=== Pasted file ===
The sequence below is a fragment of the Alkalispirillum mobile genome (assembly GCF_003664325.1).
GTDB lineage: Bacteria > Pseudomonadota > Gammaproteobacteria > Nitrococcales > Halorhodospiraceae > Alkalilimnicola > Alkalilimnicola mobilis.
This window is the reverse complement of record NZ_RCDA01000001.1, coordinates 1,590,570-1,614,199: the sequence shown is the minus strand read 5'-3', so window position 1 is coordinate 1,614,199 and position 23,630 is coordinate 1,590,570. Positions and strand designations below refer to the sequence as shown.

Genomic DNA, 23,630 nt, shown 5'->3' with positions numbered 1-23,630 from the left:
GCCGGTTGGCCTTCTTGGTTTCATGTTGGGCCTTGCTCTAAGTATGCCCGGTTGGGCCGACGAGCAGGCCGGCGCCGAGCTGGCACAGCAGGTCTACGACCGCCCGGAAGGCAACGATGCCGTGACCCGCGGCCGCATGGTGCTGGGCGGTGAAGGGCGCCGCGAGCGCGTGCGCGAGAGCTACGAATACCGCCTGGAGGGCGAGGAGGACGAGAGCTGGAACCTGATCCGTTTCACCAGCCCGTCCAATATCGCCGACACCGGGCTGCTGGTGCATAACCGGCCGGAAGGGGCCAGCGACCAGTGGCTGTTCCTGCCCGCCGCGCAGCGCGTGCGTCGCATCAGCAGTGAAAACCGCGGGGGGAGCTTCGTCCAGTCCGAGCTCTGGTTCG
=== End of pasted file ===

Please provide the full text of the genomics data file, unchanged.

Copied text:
The sequence below is a fragment of the Alkalispirillum mobile genome (assembly GCF_003664325.1).
GTDB lineage: Bacteria > Pseudomonadota > Gammaproteobacteria > Nitrococcales > Halorhodospiraceae > Alkalilimnicola > Alkalilimnicola mobilis.
This window is the reverse complement of record NZ_RCDA01000001.1, coordinates 1,590,570-1,614,199: the sequence shown is the minus strand read 5'-3', so window position 1 is coordinate 1,614,199 and position 23,630 is coordinate 1,590,570. Positions and strand designations below refer to the sequence as shown.

Genomic DNA, 23,630 nt, shown 5'->3' with positions numbered 1-23,630 from the left:
GCCGGTTGGCCTTCTTGGTTTCATGTTGGGCCTTGCTCTAAGTATGCCCGGTTGGGCCGACGAGCAGGCCGGCGCCGAGCTGGCACAGCAGGTCTACGACCGCCCGGAAGGCAACGATGCCGTGACCCGCGGCCGCATGGTGCTGGGCGGTGAAGGGCGCCGCGAGCGCGTGCGCGAGAGCTACGAATACCGCCTGGAGGGCGAGGAGGACGAGAGCTGGAACCTGATCCGTTTCACCAGCCCGTCCAATATCGCCGACACCGGGCTGCTGGTGCATAACCGGCCGGAAGGGGCCAGCGACCAGTGGCTGTTCCTGCCCGCCGCGCAGCGCGTGCGTCGCATCAGCAGTGAAAACCGCGGGGGGAGCTTCGTCCAGTCCGAGCTCTGGTTCG